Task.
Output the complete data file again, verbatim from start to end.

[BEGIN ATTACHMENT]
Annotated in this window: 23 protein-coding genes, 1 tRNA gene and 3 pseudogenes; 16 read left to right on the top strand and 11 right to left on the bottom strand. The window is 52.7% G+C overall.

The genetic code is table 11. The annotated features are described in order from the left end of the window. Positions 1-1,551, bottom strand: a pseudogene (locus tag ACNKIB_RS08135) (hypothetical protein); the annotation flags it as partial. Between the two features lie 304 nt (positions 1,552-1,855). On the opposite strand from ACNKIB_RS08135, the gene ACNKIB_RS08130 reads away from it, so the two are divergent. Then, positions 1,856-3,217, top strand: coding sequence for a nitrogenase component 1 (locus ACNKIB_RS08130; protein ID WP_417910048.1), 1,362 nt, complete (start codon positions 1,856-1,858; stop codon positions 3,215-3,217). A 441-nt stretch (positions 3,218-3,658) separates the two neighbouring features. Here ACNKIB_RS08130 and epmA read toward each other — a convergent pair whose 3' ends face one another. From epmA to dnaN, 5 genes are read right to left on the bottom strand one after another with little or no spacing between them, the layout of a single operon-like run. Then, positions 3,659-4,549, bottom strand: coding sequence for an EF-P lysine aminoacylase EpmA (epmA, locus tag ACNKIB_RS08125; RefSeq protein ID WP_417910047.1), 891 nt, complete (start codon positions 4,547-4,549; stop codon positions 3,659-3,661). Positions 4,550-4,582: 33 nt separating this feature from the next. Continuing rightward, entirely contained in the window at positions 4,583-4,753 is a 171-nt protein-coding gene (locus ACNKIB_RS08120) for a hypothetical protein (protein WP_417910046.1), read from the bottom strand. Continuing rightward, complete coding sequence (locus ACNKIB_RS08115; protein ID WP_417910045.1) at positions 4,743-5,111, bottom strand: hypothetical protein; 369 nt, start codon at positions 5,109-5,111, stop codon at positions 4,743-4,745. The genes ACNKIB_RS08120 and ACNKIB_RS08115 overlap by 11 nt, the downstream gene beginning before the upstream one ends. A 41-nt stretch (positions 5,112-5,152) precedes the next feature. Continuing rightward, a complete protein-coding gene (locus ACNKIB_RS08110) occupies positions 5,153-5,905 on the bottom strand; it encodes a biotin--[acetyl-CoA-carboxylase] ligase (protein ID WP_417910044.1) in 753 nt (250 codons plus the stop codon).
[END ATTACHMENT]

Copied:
Annotated in this window: 23 protein-coding genes, 1 tRNA gene and 3 pseudogenes; 16 read left to right on the top strand and 11 right to left on the bottom strand. The window is 52.7% G+C overall.

The genetic code is table 11. The annotated features are described in order from the left end of the window. Positions 1-1,551, bottom strand: a pseudogene (locus tag ACNKIB_RS08135) (hypothetical protein); the annotation flags it as partial. Between the two features lie 304 nt (positions 1,552-1,855). On the opposite strand from ACNKIB_RS08135, the gene ACNKIB_RS08130 reads away from it, so the two are divergent. Then, positions 1,856-3,217, top strand: coding sequence for a nitrogenase component 1 (locus ACNKIB_RS08130; protein ID WP_417910048.1), 1,362 nt, complete (start codon positions 1,856-1,858; stop codon positions 3,215-3,217). A 441-nt stretch (positions 3,218-3,658) separates the two neighbouring features. Here ACNKIB_RS08130 and epmA read toward each other — a convergent pair whose 3' ends face one another. From epmA to dnaN, 5 genes are read right to left on the bottom strand one after another with little or no spacing between them, the layout of a single operon-like run. Then, positions 3,659-4,549, bottom strand: coding sequence for an EF-P lysine aminoacylase EpmA (epmA, locus tag ACNKIB_RS08125; RefSeq protein ID WP_417910047.1), 891 nt, complete (start codon positions 4,547-4,549; stop codon positions 3,659-3,661). Positions 4,550-4,582: 33 nt separating this feature from the next. Continuing rightward, entirely contained in the window at positions 4,583-4,753 is a 171-nt protein-coding gene (locus ACNKIB_RS08120) for a hypothetical protein (protein WP_417910046.1), read from the bottom strand. Continuing rightward, complete coding sequence (locus ACNKIB_RS08115; protein ID WP_417910045.1) at positions 4,743-5,111, bottom strand: hypothetical protein; 369 nt, start codon at positions 5,109-5,111, stop codon at positions 4,743-4,745. The genes ACNKIB_RS08120 and ACNKIB_RS08115 overlap by 11 nt, the downstream gene beginning before the upstream one ends. A 41-nt stretch (positions 5,112-5,152) precedes the next feature. Continuing rightward, a complete protein-coding gene (locus ACNKIB_RS08110) occupies positions 5,153-5,905 on the bottom strand; it encodes a biotin--[acetyl-CoA-carboxylase] ligase (protein ID WP_417910044.1) in 753 nt (250 codons plus the stop codon).